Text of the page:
Virtual machines are enabled.
The Replication Policy may be found by scrolling down the page. The replication policy, termed 24-hour-retention-policy by default, specifies different replication periods.
- Name – A name for the replication policy that may be customized.
- Retention of Recovery Points – The amount of time ASR maintains recovery points. A recovery point is a moment in time where your data might be recovered. ASR will keep the recovery points for 24 hours in this scenario.
- App consistent snapshot frequency — The time between app-consistent snapshots taken by ASR. To record the whole state of a VM, app-consistent snapshots capture disk activity, data in memory, and any transactions in progress.
- This parameter may be set to either Manual or Allow ASR to Manage. Allow ASR to handle should be left alone for this case. Allowing the ASR to handle updates ensures that the extension installed on each virtual machine is always up to date.
- This option is for any automation account that you’d want ASR to use to do certain activities.
6. When you’ve finished configuring all of the replication options, click Enable Replication. A few things happen after ASR starts the replicating process:
- To connect with each VM, ASR installs the ASR extension.
- The ASR addon creates a Site Recovery vault account.
- With the suffix -asr, ASR generates a resource group.
- The managed disks for each VM and vNet are created by ASR, and their names are prefixed with “-asr.”
- While the VMs are being replicated, disk writes are sent to a local storage account in the source area that operates as a dedicated cache. These writes are handled before being transmitted to your chosen failover area.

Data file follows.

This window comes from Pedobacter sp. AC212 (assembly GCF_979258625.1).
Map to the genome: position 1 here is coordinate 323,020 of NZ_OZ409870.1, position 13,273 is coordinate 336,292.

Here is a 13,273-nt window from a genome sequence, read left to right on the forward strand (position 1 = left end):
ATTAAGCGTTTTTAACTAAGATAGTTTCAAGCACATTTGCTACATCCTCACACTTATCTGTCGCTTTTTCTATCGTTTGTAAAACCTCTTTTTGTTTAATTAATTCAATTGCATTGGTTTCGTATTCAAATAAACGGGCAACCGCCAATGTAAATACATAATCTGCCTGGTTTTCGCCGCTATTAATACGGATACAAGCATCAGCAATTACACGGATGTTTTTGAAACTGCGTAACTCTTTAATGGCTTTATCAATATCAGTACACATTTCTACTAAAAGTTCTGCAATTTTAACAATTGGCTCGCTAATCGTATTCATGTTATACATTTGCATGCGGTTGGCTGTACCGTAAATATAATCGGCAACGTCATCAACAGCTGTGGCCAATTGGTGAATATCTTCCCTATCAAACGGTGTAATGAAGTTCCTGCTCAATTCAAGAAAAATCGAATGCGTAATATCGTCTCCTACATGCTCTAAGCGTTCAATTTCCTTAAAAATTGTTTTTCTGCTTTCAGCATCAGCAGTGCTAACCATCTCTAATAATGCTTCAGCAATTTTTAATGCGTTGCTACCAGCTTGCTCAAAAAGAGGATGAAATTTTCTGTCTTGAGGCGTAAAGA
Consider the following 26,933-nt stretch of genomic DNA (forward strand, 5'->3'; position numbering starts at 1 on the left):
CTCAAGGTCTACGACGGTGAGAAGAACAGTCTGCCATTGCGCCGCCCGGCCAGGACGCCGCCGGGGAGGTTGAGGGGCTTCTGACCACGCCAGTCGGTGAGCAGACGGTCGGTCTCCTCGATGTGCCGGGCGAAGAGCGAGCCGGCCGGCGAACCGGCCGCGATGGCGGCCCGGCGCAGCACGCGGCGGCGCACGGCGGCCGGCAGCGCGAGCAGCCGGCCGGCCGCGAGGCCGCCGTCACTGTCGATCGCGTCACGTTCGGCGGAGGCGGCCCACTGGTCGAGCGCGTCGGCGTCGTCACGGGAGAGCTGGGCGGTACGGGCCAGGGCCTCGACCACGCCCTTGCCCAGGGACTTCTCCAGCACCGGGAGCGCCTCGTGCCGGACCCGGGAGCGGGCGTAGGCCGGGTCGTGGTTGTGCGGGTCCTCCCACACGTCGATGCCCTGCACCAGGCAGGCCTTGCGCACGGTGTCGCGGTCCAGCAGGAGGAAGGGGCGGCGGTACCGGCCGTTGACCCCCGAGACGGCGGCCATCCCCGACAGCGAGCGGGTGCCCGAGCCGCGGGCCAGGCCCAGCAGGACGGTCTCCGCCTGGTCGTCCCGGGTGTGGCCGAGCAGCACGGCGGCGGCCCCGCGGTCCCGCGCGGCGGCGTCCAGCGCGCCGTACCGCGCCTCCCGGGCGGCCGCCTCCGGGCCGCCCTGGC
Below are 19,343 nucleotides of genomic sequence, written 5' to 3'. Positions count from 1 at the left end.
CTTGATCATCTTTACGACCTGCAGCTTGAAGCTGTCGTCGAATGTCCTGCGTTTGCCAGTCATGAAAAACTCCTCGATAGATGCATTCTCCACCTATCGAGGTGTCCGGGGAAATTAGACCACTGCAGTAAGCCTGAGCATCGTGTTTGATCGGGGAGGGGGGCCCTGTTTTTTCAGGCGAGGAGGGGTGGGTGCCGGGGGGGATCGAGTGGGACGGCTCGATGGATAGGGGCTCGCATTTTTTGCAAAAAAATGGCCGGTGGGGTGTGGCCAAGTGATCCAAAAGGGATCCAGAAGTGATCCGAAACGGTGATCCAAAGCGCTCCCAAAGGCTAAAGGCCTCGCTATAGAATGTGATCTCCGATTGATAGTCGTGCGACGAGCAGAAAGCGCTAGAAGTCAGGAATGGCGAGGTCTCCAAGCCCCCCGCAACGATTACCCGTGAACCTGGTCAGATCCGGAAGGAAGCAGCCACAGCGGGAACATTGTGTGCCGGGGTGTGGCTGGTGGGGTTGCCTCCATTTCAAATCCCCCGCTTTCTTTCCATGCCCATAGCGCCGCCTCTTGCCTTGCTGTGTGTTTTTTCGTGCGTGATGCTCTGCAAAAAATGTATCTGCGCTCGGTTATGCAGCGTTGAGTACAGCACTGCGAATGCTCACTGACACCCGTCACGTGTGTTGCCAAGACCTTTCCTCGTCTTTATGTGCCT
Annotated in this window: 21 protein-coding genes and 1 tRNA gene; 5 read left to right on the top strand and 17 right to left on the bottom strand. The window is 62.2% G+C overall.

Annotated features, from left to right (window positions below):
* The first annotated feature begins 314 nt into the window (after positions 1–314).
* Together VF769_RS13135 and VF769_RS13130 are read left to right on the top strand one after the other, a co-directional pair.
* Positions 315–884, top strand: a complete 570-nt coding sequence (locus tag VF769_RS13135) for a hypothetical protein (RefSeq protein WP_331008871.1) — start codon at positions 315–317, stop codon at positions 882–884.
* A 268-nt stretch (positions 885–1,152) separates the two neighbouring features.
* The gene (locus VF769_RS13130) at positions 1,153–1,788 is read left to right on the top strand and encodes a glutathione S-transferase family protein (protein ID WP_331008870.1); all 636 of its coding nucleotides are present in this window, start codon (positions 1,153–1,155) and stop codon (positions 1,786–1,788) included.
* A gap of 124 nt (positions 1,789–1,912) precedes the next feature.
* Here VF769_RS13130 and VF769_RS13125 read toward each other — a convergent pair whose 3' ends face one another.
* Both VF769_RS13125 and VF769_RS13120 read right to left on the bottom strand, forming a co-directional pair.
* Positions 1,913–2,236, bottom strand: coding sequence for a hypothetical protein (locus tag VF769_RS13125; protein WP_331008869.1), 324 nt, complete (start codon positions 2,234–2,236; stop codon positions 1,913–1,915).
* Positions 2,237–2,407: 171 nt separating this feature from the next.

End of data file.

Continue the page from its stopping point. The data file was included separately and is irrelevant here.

- The vault takes the data from local storage and delivers it to an ASR-created storage account or managed disks in the target region.
- ASR generates crash-consistent recovery points every five minutes. Only what was on the disk at the moment of the snapshot is included in a crash-consistent snapshot. Unlike an app-consistent snapshot, it does not contain anything in memory.
Finally, go to the ASR resource group to examine all of the materials created by ASR.
During replication, resources are produced.
Replication Status Check
After you’ve enabled replication, keep an eye on it to make sure it’s operating properly.
Navigate to the recovery services vault on your Azure Portal dashboard by entering recovery in the search box. Because your data is being replicated, it may take some time before you see your resources recognized as healthy and secure. As seen below.
A warning will appear in Failover Health (seen below), indicating that a test failover has not yet been executed.
Replication Status Check
How do you believe Azure Site Recovery might fit into your existing business continuity strategy now that you have a better grasp of how it works? Are you sleeping better now that you know about a reliable backup and disaster recovery solution?
You should read the following piece in this two-part series on how to failover your site now that you’ve set up ASR! Clean up the ASR resources if you don’t want to learn how to failover the site.
“The “azure disaster recovery plan pdf” is a document that will provide you with the steps to set up an Azure Disaster Recovery Plan. The document can be found on Microsoft’s website.”
- azure site recovery plan
- azure site recovery for azure virtual machines
- azure site recovery for a linux virtual machine running on the vmware platform
- azure site recovery replication policy
- azure site recovery prerequisites